Alana Krivo-Kaufman: I have been a joyful JFREJ member for 3 years, active as a leader in the Housing Justice campaign, and currently on the Campaign Selection Committee. I am invested in using solidarity to resist to gentrification and create community based planning and in utilizing Jewish ritual to sustain and empower anti-racist movement building. I am looking forward to comradeship, sustaining and invigorating JFREJ and in collectively creating a new campaign.
AJ Feldman: My Jewish identity is intrinsic to my commitment to social justice. I consider my ideological ancestors to be those Yiddish secularists who questioned the value of a Jewish nation and reveled in their role as a diaspora people, anarchists and communists, organizing for tenant and labor rights in New York City. My spiritual, ethnic and political identities have grown together and I am so proud to work with a Jewish organization that reflects my values and identities. I hope to engage in the formal and intensive training I need to fill the gaps in my historical knowledge, to learn effective social movement leadership/organizing skills and strategy that will enable me to best serve the struggle for justice.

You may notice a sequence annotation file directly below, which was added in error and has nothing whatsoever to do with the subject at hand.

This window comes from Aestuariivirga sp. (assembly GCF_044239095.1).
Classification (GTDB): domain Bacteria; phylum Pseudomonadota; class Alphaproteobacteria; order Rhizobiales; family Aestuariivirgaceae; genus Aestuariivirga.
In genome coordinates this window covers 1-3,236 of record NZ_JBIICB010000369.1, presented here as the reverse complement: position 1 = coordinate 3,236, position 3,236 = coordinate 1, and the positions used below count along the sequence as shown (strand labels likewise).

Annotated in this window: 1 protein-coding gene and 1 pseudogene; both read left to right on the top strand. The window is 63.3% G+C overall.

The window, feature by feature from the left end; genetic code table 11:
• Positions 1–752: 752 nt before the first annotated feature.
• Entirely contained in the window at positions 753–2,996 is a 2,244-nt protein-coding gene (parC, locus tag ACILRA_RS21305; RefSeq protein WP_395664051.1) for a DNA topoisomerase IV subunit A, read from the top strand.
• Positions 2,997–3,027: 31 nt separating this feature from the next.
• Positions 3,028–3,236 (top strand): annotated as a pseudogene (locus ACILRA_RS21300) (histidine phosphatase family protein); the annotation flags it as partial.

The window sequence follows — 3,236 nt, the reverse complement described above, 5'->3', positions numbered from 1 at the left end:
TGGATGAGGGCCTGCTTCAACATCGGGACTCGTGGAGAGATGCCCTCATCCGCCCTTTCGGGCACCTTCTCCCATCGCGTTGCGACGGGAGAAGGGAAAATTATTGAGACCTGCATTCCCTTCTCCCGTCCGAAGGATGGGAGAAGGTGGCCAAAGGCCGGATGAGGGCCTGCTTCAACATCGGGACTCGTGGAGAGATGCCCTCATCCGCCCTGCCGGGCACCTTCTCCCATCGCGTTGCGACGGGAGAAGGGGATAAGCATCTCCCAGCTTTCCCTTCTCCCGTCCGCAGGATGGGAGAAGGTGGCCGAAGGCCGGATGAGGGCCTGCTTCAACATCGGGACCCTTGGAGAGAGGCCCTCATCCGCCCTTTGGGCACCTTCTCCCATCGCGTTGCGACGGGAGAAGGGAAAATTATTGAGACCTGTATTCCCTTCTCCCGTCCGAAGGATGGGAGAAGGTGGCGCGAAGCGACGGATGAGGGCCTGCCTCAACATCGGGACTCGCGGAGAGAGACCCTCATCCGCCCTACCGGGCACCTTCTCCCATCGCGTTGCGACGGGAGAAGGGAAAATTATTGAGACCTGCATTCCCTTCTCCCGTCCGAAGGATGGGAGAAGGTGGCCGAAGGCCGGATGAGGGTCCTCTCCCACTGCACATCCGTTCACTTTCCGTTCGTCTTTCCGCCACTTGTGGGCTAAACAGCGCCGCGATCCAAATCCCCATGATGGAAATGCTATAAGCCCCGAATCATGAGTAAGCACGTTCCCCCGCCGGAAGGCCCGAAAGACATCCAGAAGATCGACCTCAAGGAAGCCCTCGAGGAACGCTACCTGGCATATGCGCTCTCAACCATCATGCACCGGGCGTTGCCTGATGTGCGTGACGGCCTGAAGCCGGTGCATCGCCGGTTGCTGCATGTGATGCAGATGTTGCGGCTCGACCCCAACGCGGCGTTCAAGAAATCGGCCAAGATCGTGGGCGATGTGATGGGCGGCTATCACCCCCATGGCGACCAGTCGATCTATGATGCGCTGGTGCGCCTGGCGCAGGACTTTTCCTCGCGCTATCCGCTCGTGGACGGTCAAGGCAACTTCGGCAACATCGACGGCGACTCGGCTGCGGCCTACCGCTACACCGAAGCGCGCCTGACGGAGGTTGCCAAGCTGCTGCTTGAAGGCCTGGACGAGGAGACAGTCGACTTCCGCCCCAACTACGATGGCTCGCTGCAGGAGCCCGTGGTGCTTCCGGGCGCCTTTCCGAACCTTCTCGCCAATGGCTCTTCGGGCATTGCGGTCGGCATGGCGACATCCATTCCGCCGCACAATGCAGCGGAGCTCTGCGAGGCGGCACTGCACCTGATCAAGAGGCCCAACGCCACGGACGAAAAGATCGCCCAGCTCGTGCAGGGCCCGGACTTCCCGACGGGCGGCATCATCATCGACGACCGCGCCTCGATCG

Julia Gruberg: After living in nepal for a year and feeling somewhat a sea upon returning to new york, i am happy to have found a home of activism and friendship at jfrej. i have been working on the shalom bayit campaign for the past year, building the care congress at the care council, making connections with seniors, and faciitating english class with nepali immigrants - many of whom are domestic workers - at adhikaar. my 9-5 job in holocaust restitution has felt like an extension of sb organizing work and a test of my commitment to and understanding of justice, as the office is not the most, er, progressive. through all this work i have come to appreciate my judaism more. i am excited to participate in and be molded by the gpof as gracy paley is one of my literary/visionary icons.
Come meet the JFREJ Grace Paley Organizing Fellows at this year's Meyer Awards! Click here for more details!